Now I am totally confused by this question. I simply cannot infer from the question that (C) expresses. Can you help me with it?
#13 - "Addiction" has been defined as "dependence on and
10 posts • Page 1 of 1
Dependence and abuse are separate, the stimulus author says; and he/she also says that saying addiction means dependence + abuse is wrong, because abuse is separable from dependence.
In any case, you need some link between "addiction" and "dependence" re cancer patients, in order to make those patients' experience relevant to the argument; so choice C provides that (linking cancer patients' morphine dependence to addiction), whereas other answers don't. (Other answers may link abuse to dependence, say, but you don't need that.)
First I cannot understand the logic relationship between addiction, dependence and abuse. It seems that add= depen+abu; depen does not cause abu and vice versa. But what does the relationship between depen and abu has anything to do with the definition with add? Why (C) is correct in this question?
You're right that Addiction = Dependence + Abuse, according to the definition in the stimulus. The author then tells us that sometimes you can have Dependence without Abuse and Abuse without Dependence. The author concludes that the definition of "addiction" is incorrect.
But how did the author decide that the definition of "addiction" is incorrect? If you can have Dependence without Abuse, maybe that means that the person isn't addicted, they are only dependent. And if you have Abuse without Dependence, maybe that means the person is just abuses drugs but it not addicted. For the author to conclude that the definition is incorrect on the basis of this evidence, he or she must have assumed that cancer patients who are dependent but don't abuse are addicted and that people who abuse without being dependent are also addicted.
That brings us to answer choice (C). If we use the Assumption Negation technique to negate (C), it would read: cancer patients who are dependent on morphine are NOT addicted to it. That would attack the conclusion that the definition of "addiction" is incorrect. If we have someone who is only dependent and not addicted, that fits the given definition.
Hope that helps!
Very nice! Thanks!
The correct answer C does not make sense to me when the stimuli tries to make an argument that "addiction" does not make sense with its definition.
The answer that i chose was A since i thought once negated it would damage the conclusion- if the cancer patient are both dependent on and addicted to morphine, the conclusion, "...is incorrect" seems to be damaged.
For a discussion of answer choice (C), I'm going to refer you to a previous post.
For answer choice (A), if you negate it to say that cancer patients sometimes abuse morphine, that doesn't have any effect on the conclusion that the definition of addiction is incorrect. The author does not assume that cancer patients never abuse morphine, he just states that it's possible for them to be dependent on morphine without abusing it. To prove the definition of addiction is incorrect, the author isn't trying to say that there are never people who are both dependent and abusing, just that there are sometimes instances of addiction with just one or the other.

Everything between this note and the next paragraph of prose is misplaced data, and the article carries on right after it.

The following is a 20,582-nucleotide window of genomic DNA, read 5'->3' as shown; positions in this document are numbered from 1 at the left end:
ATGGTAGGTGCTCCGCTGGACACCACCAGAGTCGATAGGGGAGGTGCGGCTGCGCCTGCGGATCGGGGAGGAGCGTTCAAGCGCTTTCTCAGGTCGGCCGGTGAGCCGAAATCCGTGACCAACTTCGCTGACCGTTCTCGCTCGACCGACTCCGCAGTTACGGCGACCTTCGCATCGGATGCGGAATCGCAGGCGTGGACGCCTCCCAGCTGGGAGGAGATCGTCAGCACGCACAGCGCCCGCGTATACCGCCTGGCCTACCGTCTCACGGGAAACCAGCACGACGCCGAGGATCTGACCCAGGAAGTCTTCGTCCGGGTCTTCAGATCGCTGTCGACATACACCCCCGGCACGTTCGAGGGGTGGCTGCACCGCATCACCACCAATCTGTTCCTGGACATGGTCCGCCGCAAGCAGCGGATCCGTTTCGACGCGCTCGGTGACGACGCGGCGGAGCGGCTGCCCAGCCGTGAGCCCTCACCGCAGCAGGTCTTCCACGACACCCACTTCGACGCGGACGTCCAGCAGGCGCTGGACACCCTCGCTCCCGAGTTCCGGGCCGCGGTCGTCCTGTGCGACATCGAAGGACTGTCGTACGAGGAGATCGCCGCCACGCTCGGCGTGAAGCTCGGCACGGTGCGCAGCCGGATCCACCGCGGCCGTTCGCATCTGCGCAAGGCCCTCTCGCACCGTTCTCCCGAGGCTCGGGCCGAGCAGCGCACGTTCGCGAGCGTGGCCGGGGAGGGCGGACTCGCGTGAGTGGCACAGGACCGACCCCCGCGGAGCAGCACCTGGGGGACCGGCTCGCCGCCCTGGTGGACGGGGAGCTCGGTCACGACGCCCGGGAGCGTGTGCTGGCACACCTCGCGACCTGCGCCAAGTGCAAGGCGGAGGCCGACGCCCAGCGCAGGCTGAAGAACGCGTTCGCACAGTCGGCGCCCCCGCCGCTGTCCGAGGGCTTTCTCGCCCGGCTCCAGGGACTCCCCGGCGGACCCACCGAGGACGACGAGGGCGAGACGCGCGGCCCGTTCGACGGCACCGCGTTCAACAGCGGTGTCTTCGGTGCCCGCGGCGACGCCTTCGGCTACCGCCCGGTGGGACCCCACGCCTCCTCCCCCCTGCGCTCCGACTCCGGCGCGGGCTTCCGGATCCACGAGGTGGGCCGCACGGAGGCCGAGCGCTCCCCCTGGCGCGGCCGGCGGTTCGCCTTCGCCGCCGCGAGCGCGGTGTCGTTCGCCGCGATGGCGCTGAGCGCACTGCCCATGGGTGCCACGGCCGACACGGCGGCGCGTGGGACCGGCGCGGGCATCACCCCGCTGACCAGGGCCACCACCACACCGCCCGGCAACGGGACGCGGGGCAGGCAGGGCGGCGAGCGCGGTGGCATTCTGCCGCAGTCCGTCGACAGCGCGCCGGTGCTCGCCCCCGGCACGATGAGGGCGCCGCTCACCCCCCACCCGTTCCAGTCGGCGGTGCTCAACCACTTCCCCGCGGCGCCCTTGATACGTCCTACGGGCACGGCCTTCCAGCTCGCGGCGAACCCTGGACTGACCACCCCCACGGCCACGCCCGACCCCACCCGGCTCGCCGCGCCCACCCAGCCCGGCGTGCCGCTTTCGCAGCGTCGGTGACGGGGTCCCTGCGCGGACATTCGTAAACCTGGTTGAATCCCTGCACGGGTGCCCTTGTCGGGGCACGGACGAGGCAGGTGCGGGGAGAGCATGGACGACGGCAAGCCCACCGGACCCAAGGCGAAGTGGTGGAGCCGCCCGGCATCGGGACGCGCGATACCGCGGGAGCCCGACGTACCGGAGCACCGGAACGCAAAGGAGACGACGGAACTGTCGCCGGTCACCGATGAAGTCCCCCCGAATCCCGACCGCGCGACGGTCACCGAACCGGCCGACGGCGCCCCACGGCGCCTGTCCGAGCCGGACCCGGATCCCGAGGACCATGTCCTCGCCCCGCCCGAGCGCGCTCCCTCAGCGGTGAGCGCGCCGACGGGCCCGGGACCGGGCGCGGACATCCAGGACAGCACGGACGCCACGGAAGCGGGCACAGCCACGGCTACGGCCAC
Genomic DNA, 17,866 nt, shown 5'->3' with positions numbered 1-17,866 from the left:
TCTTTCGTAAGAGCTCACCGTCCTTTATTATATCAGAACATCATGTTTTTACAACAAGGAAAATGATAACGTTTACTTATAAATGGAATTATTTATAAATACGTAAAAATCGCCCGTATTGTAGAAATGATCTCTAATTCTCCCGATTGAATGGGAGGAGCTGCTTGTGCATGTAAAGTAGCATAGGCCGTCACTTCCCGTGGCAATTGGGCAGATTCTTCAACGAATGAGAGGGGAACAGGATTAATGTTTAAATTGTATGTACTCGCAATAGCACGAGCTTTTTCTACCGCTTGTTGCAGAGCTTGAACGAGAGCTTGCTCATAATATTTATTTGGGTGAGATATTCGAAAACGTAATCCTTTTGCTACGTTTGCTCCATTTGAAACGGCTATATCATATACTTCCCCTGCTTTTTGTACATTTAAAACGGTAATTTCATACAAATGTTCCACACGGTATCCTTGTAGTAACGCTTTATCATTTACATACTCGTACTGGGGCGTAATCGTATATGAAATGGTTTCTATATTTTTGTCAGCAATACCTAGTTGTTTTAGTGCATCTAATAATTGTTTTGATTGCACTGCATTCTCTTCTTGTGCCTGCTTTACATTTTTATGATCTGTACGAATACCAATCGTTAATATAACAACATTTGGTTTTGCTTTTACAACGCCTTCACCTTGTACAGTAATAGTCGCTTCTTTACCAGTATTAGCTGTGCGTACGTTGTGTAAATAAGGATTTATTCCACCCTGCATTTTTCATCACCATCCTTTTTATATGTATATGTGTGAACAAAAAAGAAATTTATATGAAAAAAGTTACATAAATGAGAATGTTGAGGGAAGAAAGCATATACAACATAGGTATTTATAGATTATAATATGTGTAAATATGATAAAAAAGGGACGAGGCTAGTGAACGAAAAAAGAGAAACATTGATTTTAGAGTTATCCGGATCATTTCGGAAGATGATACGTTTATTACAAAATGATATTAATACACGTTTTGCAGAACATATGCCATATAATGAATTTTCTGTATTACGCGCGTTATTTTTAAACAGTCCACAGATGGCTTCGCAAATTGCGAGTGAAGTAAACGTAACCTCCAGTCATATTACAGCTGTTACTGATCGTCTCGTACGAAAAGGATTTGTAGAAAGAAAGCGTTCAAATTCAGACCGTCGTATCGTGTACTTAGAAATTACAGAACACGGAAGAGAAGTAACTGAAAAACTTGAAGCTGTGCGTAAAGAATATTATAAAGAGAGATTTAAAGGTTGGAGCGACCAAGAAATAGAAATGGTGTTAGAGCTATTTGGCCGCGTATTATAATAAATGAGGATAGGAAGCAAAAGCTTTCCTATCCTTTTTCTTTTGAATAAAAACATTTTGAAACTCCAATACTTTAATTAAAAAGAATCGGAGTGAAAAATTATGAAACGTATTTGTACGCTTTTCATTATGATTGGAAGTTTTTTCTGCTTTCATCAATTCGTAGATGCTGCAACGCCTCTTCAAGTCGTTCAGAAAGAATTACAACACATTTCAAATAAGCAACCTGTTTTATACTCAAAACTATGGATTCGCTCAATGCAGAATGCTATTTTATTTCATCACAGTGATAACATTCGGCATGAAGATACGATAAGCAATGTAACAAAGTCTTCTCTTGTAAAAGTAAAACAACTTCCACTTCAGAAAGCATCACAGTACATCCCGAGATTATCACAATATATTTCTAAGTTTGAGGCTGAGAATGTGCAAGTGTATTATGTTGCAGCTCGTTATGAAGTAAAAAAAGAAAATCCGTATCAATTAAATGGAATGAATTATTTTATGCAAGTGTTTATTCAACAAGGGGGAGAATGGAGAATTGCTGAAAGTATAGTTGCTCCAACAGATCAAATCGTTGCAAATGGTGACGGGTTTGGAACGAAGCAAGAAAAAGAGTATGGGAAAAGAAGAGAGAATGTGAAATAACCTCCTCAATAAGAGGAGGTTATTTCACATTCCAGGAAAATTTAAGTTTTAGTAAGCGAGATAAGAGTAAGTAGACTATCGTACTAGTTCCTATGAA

Hope this helps!
This may seem like a dumb question, but because "addiction" is defined as "dependence on and abuse of a psychoactive substance," if we prove that one of these conditions isn't true (i.e. someone is dependent on the substance but not abusing it OR someone is abusing the substance but not dependent on it), wouldn't that adequately prove that the definition of "addiction" is wrong?
I'm struggling to understand the logic used to reach the correct answer.
I feel your pain, cfu1! The issue here is about the definition of "addiction" - for something to be an addiction, there has to be both dependence and abuse. If there's someone out there abusing something but not dependent on it, does that mean that the definition of addiction is wrong? No, it only means that in that case, that person simply isn't addicted!
Here's an analogy using one of my favorite topics: in order for a beverage to be properly called "beer", it must have only water, barley, hops and yeast. This beverage I am drinking is called wheat beer and has no barley but instead has wheat in it, so the definition of beer is wrong.
Is the definition wrong? Not necessarily! Couldn't it be true that the definition is still correct, and the "wheat beer" is NOT properly called beer?
Here's another: a ham and cheese sandwich must have both ham and cheese in it. This sandwich has cheese but no ham, so the definition of a ham and cheese sandwich is wrong. But wait - who said this no-ham, yes-cheese sandwich is a ham and cheese sandwich? If it's not - if it's, say, turkey and cheese - then the definition of ham and cheese could still be correct!
That's what's happening in this stimulus. The only way to show that the definition is wrong is to say that something fails to meet the definition and yet is still in the category of the things so defined. If the morphine-dependent cancer patients don't abuse it but are nonetheless addicted, then the definition of addiction must not actually require abuse. But, if the morphine-addicted cancer patients do not abuse it and are NOT addicted, then the definition of addiction could still be correct. Answer C connects those patients back to addiction, and that's what makes it a winner.
Speaking of winning, can you guess what I had for lunch today? Mmmmmmm.
Keep at it, it will only get easier as you move forward!
Adam M. Tyson
PowerScore LSAT, GRE, ACT and SAT Instructor
Follow me on Twitter at https://twitter.com/LSATadam
Ahhh, I see, that definitely makes more sense now. Thanks for your help!
10 posts • Page 1 of 1